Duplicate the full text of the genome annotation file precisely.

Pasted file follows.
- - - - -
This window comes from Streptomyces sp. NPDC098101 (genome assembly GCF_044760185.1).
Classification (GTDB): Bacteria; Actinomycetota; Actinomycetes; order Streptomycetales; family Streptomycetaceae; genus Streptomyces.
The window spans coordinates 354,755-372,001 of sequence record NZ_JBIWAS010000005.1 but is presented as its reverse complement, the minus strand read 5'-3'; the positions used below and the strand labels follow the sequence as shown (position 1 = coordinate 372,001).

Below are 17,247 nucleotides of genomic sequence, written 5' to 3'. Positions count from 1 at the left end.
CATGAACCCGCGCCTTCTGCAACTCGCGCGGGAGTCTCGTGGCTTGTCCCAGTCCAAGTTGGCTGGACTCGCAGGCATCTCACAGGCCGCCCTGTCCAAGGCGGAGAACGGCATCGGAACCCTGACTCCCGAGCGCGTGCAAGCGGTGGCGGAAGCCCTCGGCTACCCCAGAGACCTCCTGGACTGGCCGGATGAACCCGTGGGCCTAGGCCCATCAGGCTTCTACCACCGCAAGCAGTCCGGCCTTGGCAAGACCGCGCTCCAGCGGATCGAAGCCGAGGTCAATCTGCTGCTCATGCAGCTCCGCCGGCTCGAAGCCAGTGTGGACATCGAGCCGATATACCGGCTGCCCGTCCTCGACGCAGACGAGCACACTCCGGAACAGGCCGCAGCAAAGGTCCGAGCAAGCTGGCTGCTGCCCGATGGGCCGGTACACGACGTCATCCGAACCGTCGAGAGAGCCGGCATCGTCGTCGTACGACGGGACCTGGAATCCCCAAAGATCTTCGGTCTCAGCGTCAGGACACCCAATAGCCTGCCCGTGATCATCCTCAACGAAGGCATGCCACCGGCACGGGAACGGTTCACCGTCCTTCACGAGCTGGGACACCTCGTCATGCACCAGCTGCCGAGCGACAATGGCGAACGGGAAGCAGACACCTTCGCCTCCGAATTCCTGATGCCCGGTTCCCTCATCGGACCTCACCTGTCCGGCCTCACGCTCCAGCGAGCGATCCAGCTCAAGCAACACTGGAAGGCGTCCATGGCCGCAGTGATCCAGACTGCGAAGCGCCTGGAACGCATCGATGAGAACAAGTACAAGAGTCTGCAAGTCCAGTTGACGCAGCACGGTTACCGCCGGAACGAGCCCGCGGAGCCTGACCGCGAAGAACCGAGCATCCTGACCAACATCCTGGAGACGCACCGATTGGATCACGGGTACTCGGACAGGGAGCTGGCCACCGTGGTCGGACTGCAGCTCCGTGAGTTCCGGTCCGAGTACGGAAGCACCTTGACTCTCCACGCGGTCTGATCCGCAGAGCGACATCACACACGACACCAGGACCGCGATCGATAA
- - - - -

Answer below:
This window comes from Streptomyces sp. NPDC098101 (genome assembly GCF_044760185.1).
Classification (GTDB): Bacteria; Actinomycetota; Actinomycetes; order Streptomycetales; family Streptomycetaceae; genus Streptomyces.
The window spans coordinates 354,755-372,001 of sequence record NZ_JBIWAS010000005.1 but is presented as its reverse complement, the minus strand read 5'-3'; the positions used below and the strand labels follow the sequence as shown (position 1 = coordinate 372,001).

Below are 17,247 nucleotides of genomic sequence, written 5' to 3'. Positions count from 1 at the left end.
CATGAACCCGCGCCTTCTGCAACTCGCGCGGGAGTCTCGTGGCTTGTCCCAGTCCAAGTTGGCTGGACTCGCAGGCATCTCACAGGCCGCCCTGTCCAAGGCGGAGAACGGCATCGGAACCCTGACTCCCGAGCGCGTGCAAGCGGTGGCGGAAGCCCTCGGCTACCCCAGAGACCTCCTGGACTGGCCGGATGAACCCGTGGGCCTAGGCCCATCAGGCTTCTACCACCGCAAGCAGTCCGGCCTTGGCAAGACCGCGCTCCAGCGGATCGAAGCCGAGGTCAATCTGCTGCTCATGCAGCTCCGCCGGCTCGAAGCCAGTGTGGACATCGAGCCGATATACCGGCTGCCCGTCCTCGACGCAGACGAGCACACTCCGGAACAGGCCGCAGCAAAGGTCCGAGCAAGCTGGCTGCTGCCCGATGGGCCGGTACACGACGTCATCCGAACCGTCGAGAGAGCCGGCATCGTCGTCGTACGACGGGACCTGGAATCCCCAAAGATCTTCGGTCTCAGCGTCAGGACACCCAATAGCCTGCCCGTGATCATCCTCAACGAAGGCATGCCACCGGCACGGGAACGGTTCACCGTCCTTCACGAGCTGGGACACCTCGTCATGCACCAGCTGCCGAGCGACAATGGCGAACGGGAAGCAGACACCTTCGCCTCCGAATTCCTGATGCCCGGTTCCCTCATCGGACCTCACCTGTCCGGCCTCACGCTCCAGCGAGCGATCCAGCTCAAGCAACACTGGAAGGCGTCCATGGCCGCAGTGATCCAGACTGCGAAGCGCCTGGAACGCATCGATGAGAACAAGTACAAGAGTCTGCAAGTCCAGTTGACGCAGCACGGTTACCGCCGGAACGAGCCCGCGGAGCCTGACCGCGAAGAACCGAGCATCCTGACCAACATCCTGGAGACGCACCGATTGGATCACGGGTACTCGGACAGGGAGCTGGCCACCGTGGTCGGACTGCAGCTCCGTGAGTTCCGGTCCGAGTACGGAAGCACCTTGACTCTCCACGCGGTCTGATCCGCAGAGCGACATCACACACGACACCAGGACCGCGATCGATAA